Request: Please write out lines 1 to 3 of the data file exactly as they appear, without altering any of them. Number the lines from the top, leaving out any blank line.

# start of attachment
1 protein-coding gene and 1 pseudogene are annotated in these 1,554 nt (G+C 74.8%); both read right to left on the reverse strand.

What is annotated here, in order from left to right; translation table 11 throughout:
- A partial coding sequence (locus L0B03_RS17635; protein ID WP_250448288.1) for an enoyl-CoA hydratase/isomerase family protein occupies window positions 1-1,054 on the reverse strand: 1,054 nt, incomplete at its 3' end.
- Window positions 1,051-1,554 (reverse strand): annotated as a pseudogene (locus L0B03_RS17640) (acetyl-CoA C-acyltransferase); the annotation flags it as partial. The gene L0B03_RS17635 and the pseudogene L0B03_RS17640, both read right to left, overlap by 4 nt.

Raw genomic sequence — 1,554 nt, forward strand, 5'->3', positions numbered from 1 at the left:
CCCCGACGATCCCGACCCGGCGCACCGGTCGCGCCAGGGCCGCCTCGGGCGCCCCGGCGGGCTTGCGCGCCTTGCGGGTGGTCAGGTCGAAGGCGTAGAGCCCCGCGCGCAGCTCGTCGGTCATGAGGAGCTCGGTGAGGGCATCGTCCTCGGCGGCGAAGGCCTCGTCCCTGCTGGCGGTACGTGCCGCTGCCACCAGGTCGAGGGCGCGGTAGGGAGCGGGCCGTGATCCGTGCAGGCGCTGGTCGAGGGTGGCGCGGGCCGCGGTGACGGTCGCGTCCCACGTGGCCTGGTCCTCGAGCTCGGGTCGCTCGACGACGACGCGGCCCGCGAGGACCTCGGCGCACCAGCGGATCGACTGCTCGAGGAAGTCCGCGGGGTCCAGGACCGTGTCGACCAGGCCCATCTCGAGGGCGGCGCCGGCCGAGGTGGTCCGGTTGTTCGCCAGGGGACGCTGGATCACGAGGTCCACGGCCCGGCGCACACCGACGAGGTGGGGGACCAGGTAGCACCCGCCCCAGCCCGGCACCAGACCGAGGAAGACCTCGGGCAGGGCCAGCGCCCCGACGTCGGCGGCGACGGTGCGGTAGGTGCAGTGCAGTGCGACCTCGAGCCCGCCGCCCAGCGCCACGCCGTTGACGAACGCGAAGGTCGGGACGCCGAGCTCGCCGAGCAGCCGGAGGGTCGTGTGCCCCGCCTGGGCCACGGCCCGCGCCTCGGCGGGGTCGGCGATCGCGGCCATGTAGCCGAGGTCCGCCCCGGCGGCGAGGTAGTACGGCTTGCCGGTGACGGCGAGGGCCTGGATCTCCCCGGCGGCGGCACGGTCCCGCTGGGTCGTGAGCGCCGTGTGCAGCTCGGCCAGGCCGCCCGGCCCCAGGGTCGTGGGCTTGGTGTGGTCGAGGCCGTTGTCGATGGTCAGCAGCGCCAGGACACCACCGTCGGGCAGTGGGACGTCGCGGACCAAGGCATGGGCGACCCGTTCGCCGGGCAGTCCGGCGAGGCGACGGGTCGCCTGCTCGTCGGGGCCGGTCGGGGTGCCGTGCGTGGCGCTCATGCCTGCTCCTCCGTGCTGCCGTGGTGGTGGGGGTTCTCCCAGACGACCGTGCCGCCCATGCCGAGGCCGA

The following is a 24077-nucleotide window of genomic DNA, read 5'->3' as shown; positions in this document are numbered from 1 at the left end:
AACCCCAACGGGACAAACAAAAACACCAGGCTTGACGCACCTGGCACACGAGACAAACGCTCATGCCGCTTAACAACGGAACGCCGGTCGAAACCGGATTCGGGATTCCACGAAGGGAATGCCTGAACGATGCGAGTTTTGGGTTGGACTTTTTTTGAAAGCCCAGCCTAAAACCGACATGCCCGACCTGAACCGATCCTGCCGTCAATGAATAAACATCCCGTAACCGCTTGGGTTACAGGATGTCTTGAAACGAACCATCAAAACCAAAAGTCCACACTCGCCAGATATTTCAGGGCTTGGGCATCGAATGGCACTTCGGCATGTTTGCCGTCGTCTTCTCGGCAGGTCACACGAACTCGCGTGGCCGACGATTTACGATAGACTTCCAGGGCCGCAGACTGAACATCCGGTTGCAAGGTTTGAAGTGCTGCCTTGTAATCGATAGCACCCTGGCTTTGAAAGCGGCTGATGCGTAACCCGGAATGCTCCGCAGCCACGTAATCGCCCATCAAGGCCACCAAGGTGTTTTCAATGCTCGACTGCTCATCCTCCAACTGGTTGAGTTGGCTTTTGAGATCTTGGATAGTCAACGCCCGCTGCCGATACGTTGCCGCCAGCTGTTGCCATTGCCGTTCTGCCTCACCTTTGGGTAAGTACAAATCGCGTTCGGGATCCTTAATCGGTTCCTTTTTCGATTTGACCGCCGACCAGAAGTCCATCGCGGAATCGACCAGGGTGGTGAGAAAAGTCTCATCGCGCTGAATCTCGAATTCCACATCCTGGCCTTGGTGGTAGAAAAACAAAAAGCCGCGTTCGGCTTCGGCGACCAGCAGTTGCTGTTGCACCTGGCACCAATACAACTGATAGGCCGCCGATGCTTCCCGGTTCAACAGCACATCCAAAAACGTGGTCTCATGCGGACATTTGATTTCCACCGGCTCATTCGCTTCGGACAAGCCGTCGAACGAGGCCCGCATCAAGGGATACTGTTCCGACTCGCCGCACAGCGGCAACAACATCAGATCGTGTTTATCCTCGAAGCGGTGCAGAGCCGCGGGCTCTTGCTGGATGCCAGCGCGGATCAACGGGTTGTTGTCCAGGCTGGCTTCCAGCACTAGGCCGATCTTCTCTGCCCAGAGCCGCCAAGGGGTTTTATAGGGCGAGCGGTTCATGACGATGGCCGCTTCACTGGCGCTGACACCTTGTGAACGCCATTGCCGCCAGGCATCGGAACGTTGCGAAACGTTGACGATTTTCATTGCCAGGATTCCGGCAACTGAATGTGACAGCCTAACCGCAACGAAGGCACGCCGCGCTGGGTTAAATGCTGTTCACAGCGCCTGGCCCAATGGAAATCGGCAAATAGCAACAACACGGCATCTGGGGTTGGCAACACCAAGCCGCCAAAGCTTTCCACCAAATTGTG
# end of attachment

1 protein-coding gene and 1 pseudogene are annotated in these 1,554 nt (G+C 74.8%); both read right to left on the reverse strand.

What is annotated here, in order from left to right; translation table 11 throughout:
- A partial coding sequence (locus L0B03_RS17635; protein ID WP_250448288.1) for an enoyl-CoA hydratase/isomerase family protein occupies window positions 1-1,054 on the reverse strand: 1,054 nt, incomplete at its 3' end.